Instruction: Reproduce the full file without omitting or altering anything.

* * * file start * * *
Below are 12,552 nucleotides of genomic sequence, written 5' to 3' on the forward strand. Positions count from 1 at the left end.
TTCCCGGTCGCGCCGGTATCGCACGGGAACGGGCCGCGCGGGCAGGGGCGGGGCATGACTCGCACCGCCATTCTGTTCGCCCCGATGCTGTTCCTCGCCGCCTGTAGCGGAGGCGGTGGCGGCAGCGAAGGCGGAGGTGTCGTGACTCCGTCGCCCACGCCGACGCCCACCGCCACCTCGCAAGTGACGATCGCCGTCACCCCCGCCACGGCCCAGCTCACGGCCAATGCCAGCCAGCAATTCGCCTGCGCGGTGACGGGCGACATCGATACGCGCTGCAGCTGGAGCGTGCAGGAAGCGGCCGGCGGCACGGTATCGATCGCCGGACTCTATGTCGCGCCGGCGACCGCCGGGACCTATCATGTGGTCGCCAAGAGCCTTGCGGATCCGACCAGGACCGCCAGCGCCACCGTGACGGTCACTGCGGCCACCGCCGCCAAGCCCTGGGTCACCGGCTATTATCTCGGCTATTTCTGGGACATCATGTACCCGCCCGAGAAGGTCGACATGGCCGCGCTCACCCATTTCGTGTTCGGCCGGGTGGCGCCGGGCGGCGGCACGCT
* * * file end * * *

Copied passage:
Below are 12,552 nucleotides of genomic sequence, written 5' to 3' on the forward strand. Positions count from 1 at the left end.
TTCCCGGTCGCGCCGGTATCGCACGGGAACGGGCCGCGCGGGCAGGGGCGGGGCATGACTCGCACCGCCATTCTGTTCGCCCCGATGCTGTTCCTCGCCGCCTGTAGCGGAGGCGGTGGCGGCAGCGAAGGCGGAGGTGTCGTGACTCCGTCGCCCACGCCGACGCCCACCGCCACCTCGCAAGTGACGATCGCCGTCACCCCCGCCACGGCCCAGCTCACGGCCAATGCCAGCCAGCAATTCGCCTGCGCGGTGACGGGCGACATCGATACGCGCTGCAGCTGGAGCGTGCAGGAAGCGGCCGGCGGCACGGTATCGATCGCCGGACTCTATGTCGCGCCGGCGACCGCCGGGACCTATCATGTGGTCGCCAAGAGCCTTGCGGATCCGACCAGGACCGCCAGCGCCACCGTGACGGTCACTGCGGCCACCGCCGCCAAGCCCTGGGTCACCGGCTATTATCTCGGCTATTTCTGGGACATCATGTACCCGCCCGAGAAGGTCGACATGGCCGCGCTCACCCATTTCGTGTTCGGCCGGGTGGCGCCGGGCGGCGGCACGCT